By Show and Tell
By Bree Davies
By Bree Davies
By Cory Casciato
By Emilie Johnson
By Robin Edwards
By Bree Davis
By Josiah M. Hesse
The play, set in the '50s, tells the story of a hobo who is magically transformed into Tristain, a singer who once performed at the famed Five Points jazz club Green Dolphin Street. Tristain disappeared three years before the action begins, leaving unfinished love business in his wake. Played by Nickelson (who's also Shadow Theatre's artistic director), Tristain is soon singing the songs of jazz star Billy Eckstine, doing it with such elegance and power that the habitués of the club are galvanized, particularly an Arkansas waitress (Janice Guy-Sayles) and the suave manager (Vincent C. Robinson). The singer is joined on such numbers as "You're All I Need" and "A Sunday Kind of Love" by Mary Louise Lee as Nia Forche. She, too, has a glorious voice and can vamp or soar at will. The evening's third singer is Dwayne Carrington, playing nightclub owner Quentin. Among other songs, he turns in a heart-wrenching version of "I've Got a Right to Sing the Blues."
The cause of Quentin's grief is Tristain's resumption of his onetime love relationship with Misty (Rhonda Nickelson), to whom Quentin is now married. There's general consternation among the bar's patrons at this development, and the genie who originally transformed the Hobo into Tristain (a magnetic Hugo Jon Sayles as the Magic) is baffled by the misfiring of his attempted kindness. Eventually, though, everything is resolved and everyone properly and happily coupled.
God?s Man in Texas
Details: Presented through February 17
Where: Aurora Fox Arts Center, 9900 East Colfax Avenue, Aurora
It's not the story that carries this production; it's the feeling that you're sitting in a jazz club rich with history and emotion -- and that you're particularly welcome there. The set is charming, with flickering candles, a cunning alcove for the bar and an evocatively blue-shadowed alley. The performers give the action everything they've got; the women are regal and the men stylish. Somehow it seems fitting -- and an honor -- when they line up at the end of this evening filled with warmth and music to shake your hand.
God¹s Man in Texas is set in a Houston church. It's a huge complex that includes a bowling alley, a shopping mall and a college campus, as well as two swimming pools -- a place where the credulous flock and the powerful congregate to make deals. Rock Baptist Church is run by a charismatic but aging pastor, Philip Gottshcall. In the first act, Jeremiah Mears, a younger preacher, arrives to deliver a month's worth of guest sermons. He's essentially being auditioned as a replacement for Gottshcall, and for the most part, the act is given over to the archetypal son-supplants-father story. By the second act, however, the struggle has changed: Gottshcall remains, but Mears is winning the political contest. Now the issue is whether he will be able to take over the church and still keep his soul.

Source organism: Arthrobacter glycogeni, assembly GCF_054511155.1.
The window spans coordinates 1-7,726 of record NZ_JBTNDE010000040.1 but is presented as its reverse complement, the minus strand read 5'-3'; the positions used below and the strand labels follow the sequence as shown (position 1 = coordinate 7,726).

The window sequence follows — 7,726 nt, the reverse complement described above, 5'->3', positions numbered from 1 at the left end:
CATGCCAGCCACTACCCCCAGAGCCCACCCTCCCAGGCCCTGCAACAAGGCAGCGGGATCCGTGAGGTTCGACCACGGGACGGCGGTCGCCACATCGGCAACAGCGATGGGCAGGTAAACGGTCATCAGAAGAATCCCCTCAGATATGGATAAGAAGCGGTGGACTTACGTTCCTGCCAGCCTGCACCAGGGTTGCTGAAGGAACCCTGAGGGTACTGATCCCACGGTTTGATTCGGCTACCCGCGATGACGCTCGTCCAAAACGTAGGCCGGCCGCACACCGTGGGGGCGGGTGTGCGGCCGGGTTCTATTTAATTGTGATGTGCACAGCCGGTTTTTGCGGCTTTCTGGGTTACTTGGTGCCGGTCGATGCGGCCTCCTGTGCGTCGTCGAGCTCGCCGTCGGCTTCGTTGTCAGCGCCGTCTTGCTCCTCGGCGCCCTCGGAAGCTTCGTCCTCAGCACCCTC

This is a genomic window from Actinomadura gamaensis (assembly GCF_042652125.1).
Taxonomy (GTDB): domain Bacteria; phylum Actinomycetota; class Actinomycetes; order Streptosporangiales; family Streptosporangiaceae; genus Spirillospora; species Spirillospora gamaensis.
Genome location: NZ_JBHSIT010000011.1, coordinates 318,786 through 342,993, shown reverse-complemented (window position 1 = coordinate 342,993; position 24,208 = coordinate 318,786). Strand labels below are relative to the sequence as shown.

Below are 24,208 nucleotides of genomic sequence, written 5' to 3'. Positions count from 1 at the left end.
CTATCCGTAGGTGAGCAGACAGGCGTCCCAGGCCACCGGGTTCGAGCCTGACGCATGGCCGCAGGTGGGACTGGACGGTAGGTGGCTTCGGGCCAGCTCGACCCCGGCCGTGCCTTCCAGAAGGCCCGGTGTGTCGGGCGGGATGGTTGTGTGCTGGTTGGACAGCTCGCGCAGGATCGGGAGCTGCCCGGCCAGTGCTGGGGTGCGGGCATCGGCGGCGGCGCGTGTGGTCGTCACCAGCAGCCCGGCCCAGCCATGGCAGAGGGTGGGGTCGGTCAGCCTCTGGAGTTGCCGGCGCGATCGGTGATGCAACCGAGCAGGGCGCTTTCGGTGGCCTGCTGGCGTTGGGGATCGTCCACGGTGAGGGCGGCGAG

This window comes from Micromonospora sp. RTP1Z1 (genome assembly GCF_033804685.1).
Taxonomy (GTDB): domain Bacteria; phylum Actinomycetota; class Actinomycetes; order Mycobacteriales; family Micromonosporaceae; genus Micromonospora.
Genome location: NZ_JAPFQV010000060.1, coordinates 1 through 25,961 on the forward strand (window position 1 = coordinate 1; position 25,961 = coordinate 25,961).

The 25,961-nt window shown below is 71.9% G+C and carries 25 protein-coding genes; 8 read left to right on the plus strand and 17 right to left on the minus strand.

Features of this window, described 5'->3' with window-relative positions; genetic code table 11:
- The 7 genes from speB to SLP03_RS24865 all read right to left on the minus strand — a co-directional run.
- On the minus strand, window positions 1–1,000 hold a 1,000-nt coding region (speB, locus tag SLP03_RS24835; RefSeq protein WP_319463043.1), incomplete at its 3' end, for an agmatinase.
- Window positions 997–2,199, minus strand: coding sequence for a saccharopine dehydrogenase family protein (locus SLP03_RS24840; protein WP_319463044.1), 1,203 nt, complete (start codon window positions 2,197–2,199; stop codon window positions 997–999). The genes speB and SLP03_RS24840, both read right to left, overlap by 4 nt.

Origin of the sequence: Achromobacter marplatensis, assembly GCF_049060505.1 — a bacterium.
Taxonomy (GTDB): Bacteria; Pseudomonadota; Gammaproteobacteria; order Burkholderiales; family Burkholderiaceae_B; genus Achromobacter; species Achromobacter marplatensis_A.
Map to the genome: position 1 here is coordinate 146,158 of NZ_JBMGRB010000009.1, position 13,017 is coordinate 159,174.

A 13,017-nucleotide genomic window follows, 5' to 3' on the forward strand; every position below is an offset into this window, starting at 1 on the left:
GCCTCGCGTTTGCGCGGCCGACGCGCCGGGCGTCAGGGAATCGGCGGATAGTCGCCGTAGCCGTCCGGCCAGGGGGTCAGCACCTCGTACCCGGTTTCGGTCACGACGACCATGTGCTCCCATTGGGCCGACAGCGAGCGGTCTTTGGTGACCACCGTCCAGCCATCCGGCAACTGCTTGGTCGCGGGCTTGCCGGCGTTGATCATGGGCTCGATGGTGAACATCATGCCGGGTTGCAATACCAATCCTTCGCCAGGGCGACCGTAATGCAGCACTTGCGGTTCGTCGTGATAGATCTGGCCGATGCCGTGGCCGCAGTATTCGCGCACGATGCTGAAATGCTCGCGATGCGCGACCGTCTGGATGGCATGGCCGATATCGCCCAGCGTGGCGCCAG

Televangelism and the excesses of fundamentalist churches make easy targets for satire, but despite some humorous moments, playwright David Rambo has other goals: He wants to shed light on the dynamics by which preachers inspire and convince. Some of the strongest speeches in the play concern the relationship between preaching and salesmanship, and they're not entirely derogatory. The play also questions whether God can survive the financial and political machinations and crass marketing strategies of churches like Rock Baptist. "Has God ever whispered to man?" asks Mears in his first sermon.
Though this is an intelligent script, ultimately it doesn't work. The first scene, in which Mears talks to Gottshcall's assistant, Hugo, and gets the lay of the land, is talky and static. You're not quite sure why you're hearing what you're hearing. Interest quickens as the power struggle comes into focus, then lapses again as the second act opens and you realize Mears has the job. A complication involving Hugo feels thrown in to further the denouement. There's no real action, just talk. You don't identify with any of the characters, and the playwright's intention is unclear through most of the evening. By the time you realize it's Mears's spiritual life you're supposed to be thinking about, it's very late in the game.
The three-man cast at the Aurora Fox is excellent. Michael Pearl's Hugo is a sweet-tempered shlub. Dan Mundell -- astonishingly vigorous for his 81-year-old character -- is a riveting presence, flashing a huge grin and a kind of wolfish charm, full of self-righteous bonhomie and with mad, mad eyes. Rick Bernstein has a beautiful voice and delivers his sermons with feeling, impeccable timing and a fascinating mix of hucksterism and conviction. The set and music are so authentic that my companion -- who spent much of her childhood at services like those at Rock Baptist -- found herself fidgeting uneasily, and though the pace of the production might have been more varied in spots, the direction, by Denver veteran Terry Dodd, is skilled and thoughtful. The production's shortcomings are in the script.